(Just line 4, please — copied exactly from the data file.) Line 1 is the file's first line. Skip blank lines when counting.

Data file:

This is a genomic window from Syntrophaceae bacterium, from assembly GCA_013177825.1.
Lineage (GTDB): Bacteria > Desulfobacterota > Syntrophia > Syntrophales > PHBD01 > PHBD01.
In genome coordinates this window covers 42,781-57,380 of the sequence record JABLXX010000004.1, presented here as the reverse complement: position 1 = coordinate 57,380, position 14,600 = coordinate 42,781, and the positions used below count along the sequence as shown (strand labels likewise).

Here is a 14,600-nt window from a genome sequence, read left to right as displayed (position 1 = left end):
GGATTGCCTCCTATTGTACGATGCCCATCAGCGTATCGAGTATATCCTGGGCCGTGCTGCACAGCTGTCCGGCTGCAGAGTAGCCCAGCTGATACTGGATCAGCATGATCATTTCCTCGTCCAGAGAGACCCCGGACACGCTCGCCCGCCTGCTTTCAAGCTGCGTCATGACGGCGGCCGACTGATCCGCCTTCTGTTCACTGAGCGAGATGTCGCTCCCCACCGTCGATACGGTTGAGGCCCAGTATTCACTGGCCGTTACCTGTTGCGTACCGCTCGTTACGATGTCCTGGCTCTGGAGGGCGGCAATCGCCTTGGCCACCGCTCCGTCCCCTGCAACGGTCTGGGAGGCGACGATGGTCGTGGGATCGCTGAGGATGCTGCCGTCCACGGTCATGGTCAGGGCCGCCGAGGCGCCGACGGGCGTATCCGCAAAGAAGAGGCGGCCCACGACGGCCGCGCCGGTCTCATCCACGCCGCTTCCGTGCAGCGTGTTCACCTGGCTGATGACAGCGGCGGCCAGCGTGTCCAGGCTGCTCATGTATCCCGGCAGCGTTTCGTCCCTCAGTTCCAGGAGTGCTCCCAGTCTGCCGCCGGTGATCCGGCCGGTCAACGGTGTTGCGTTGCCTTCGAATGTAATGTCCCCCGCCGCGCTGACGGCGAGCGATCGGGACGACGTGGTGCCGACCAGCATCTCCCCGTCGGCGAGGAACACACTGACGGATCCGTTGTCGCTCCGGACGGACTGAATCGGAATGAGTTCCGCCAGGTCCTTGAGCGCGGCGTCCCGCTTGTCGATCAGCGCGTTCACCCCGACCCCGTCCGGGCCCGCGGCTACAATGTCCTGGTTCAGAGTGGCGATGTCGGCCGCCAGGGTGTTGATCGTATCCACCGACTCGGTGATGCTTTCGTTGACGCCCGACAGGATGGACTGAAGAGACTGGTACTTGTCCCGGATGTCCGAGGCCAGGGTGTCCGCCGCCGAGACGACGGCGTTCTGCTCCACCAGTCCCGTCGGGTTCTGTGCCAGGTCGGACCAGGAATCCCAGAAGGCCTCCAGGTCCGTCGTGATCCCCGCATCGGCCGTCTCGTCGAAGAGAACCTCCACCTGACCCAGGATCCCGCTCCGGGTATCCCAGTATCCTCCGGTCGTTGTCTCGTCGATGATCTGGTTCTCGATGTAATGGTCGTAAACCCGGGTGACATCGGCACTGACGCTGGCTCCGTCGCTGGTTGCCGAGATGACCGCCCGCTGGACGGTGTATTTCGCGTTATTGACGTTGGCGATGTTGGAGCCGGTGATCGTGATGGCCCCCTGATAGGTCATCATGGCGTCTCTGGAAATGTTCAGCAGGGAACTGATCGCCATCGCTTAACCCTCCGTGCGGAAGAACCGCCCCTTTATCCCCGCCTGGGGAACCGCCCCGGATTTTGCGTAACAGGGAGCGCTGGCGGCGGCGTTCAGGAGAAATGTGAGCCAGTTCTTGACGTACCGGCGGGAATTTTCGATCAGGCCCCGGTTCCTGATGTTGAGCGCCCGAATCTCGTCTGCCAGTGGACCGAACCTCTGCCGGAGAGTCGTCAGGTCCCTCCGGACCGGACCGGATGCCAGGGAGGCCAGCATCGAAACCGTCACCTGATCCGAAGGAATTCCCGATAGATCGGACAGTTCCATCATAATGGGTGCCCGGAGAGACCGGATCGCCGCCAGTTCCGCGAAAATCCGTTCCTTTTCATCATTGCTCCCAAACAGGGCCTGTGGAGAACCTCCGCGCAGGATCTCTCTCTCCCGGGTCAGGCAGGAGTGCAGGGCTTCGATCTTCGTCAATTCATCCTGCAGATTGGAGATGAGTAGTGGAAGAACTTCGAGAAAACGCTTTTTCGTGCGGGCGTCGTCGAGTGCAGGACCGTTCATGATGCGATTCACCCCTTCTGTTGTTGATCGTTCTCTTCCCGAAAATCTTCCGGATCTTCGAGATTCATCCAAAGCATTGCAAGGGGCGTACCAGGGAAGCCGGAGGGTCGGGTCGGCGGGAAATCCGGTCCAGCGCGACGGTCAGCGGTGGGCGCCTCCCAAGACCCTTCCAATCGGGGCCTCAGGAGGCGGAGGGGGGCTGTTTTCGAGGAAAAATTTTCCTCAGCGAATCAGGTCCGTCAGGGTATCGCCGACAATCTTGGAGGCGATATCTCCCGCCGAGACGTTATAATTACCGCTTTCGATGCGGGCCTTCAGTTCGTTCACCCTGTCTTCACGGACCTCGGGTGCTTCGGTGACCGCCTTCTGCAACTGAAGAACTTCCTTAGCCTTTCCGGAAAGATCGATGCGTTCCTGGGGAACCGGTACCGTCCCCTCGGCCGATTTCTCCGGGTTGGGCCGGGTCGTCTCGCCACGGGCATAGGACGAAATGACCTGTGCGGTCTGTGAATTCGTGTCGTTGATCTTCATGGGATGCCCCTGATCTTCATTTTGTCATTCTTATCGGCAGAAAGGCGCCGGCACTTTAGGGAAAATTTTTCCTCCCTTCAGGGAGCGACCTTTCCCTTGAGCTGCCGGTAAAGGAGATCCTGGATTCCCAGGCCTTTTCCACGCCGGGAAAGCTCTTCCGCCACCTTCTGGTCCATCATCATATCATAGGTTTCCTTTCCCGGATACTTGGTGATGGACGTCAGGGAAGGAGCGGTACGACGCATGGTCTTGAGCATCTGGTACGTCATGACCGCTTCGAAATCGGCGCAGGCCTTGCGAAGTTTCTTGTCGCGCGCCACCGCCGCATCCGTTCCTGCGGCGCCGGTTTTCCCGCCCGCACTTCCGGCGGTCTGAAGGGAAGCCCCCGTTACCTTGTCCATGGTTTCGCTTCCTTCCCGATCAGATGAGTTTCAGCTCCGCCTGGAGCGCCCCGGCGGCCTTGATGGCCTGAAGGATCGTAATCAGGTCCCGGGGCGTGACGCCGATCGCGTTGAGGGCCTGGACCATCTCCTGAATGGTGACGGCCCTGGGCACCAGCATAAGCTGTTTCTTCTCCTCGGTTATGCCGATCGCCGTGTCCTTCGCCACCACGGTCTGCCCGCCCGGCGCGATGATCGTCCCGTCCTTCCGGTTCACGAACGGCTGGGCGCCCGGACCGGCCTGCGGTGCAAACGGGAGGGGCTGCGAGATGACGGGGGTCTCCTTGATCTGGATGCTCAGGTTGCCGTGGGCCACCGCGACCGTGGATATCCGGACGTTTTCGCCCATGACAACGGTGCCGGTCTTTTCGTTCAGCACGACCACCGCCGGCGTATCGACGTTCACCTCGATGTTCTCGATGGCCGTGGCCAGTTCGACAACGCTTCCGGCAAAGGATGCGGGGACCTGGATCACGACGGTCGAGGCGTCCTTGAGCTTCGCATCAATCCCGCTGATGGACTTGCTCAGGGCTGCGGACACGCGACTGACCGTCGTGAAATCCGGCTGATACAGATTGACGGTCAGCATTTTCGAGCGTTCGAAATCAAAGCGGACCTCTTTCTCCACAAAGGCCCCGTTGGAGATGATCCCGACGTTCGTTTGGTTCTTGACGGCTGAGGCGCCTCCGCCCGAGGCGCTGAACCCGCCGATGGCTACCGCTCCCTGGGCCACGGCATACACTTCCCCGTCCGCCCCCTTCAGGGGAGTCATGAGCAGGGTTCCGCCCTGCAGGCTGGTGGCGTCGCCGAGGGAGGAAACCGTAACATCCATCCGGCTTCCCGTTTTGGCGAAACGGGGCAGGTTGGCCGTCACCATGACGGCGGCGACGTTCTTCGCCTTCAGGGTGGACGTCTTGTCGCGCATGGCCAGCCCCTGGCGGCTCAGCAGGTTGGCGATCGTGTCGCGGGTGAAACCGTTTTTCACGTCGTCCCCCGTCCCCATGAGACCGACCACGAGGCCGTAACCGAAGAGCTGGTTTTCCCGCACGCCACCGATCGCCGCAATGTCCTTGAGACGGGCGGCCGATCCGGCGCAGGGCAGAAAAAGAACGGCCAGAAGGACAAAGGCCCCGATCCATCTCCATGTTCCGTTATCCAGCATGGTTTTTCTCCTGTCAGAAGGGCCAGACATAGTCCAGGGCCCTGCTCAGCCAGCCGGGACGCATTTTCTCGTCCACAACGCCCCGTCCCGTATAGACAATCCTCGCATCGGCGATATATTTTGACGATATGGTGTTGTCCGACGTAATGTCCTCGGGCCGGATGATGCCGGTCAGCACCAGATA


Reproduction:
Here is a 14,600-nt window from a genome sequence, read left to right as displayed (position 1 = left end):